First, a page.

Another American dystopia, quite similar to The Year of the Flood, which I read last year. A catastrophic economic collapse has led to mass unemployment, most businesses shuttered, millions of destitute formerly middle-class workers, roving gangs of drug zombies... not quite an apocalypse but a 21st century version of the Great Depression. All the money has been sucked out of the economy by the high capital overclass. So basically what we've got now, just more so.
Into this wrecked America comes a corporate model community offering a sanitized suburban fortress. All you have to do is qualify, sign up for life, and you can have clean towels and brussel sprouts and a yard to mow and all the andoyne 50s music you can stomach. Stan and Charmaine, who have been living out of their car, jump at the chance.
As you can imagine, the project is not as benevolent as the infomercials promise. It gets very dark. I don't want to give out any spoilers, but imagine a sealed-off world run by a corporation with the power to shape consumers' identities to its own ends, (even more than they do at present), using any means its evil psychologists can cook up. There's really no way to describe what happens without ruining it for you because the twists and turns are essential to the way the characters evolve.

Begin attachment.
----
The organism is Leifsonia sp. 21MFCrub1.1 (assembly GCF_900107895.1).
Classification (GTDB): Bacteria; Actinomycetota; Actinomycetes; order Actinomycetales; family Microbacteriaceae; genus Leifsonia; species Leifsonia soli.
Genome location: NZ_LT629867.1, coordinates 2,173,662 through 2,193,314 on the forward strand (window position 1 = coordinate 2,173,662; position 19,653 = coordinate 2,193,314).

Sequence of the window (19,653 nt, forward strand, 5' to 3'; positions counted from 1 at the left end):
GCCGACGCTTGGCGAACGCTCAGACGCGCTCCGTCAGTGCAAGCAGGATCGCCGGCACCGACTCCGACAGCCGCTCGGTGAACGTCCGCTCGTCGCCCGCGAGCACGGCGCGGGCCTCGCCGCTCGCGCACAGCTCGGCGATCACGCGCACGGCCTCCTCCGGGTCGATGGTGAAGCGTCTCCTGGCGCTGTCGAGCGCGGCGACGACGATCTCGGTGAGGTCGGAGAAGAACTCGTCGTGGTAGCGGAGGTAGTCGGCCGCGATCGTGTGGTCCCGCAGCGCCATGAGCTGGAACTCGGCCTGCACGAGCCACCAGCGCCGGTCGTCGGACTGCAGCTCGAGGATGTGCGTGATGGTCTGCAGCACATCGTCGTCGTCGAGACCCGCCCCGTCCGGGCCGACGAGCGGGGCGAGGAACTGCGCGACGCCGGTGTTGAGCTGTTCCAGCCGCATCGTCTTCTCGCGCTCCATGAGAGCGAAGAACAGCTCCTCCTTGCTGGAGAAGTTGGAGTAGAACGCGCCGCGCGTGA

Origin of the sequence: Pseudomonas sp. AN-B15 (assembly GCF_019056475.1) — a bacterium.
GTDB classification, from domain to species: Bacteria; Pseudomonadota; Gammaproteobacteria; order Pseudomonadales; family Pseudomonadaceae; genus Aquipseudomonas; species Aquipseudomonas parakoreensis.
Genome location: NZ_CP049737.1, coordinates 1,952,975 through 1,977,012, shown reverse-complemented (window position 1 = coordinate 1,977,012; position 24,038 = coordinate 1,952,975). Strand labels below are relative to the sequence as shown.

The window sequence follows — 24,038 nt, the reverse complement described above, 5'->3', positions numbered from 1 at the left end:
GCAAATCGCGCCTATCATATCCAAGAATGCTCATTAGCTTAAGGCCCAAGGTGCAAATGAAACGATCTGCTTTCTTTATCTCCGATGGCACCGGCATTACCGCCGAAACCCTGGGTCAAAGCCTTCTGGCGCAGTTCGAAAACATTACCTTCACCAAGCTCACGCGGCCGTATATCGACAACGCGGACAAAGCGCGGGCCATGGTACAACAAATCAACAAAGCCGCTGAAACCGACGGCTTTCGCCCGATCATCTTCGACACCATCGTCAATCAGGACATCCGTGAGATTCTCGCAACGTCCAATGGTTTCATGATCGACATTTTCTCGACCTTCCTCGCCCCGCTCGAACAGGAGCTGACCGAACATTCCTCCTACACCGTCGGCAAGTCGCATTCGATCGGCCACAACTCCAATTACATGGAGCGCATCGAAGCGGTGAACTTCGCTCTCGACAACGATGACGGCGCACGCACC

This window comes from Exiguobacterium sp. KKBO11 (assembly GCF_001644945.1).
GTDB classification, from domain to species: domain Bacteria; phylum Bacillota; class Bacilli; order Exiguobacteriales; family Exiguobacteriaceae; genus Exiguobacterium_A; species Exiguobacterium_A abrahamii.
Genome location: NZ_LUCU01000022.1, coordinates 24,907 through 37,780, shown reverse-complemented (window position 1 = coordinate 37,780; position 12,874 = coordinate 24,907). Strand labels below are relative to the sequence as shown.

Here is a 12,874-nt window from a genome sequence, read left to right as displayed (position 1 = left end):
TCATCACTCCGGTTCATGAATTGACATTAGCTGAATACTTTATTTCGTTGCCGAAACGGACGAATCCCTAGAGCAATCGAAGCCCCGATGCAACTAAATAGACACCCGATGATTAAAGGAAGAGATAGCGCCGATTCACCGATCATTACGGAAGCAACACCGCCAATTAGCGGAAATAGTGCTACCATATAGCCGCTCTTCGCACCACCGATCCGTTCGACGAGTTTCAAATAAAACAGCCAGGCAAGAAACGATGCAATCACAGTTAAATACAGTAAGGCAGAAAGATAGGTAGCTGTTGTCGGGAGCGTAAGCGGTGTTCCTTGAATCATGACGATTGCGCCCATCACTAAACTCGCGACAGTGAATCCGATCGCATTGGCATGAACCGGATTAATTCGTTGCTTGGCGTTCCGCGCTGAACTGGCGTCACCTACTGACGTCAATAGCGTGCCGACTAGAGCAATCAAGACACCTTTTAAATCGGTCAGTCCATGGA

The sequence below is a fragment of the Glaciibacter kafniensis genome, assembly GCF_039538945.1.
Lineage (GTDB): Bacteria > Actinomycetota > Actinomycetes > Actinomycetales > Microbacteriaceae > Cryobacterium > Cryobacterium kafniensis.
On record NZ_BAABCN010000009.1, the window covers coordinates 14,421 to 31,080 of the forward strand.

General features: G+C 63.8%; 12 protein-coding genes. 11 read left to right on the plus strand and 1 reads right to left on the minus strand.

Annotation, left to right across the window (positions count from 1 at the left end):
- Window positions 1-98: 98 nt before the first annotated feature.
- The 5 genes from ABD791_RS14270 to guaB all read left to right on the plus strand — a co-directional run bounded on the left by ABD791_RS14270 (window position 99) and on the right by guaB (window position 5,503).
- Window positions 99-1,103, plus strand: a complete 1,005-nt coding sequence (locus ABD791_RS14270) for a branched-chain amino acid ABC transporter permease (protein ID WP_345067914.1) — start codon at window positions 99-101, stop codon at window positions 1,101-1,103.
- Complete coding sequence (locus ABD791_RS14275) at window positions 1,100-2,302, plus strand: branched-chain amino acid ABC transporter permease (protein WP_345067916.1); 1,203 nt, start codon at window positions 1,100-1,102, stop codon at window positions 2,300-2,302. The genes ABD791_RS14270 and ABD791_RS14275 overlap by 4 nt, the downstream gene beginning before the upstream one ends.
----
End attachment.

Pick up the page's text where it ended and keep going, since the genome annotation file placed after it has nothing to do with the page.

One thing I like about Atwood's fiction is that her protagonists are not especially heroic. Stan & Charmaine are pretty average; they just happen to have stumbled into a world of deceit, treachery, high tech surveillance, and brainwashing. Another thing I like is the way she takes ordinary things and makes them totemic, makes them carry meaning that transforms as the characters and the setting do. (Frank Zappa used to call it "conceptual continuity.") Knitted teddy bears have a strange talismanic weight in this story.
The plotting gets a bit overly baroque for my taste, with a good deal of elaborate scheming, but it all ends with the loose ends that appeared to have been tied up turning out not to have beeen so neatly knitted after all. A subtler unease surfaces.
I wouldn't call this science fiction. There's a bit of not-yet-realized technology in it, but not much. I'd call it instead a Swiftian satire on contemporary America, one that delicately balances the poignant and the ruthless. The book is not perfect, but she's a serious talent, no question. I'm definitely going to read more by her.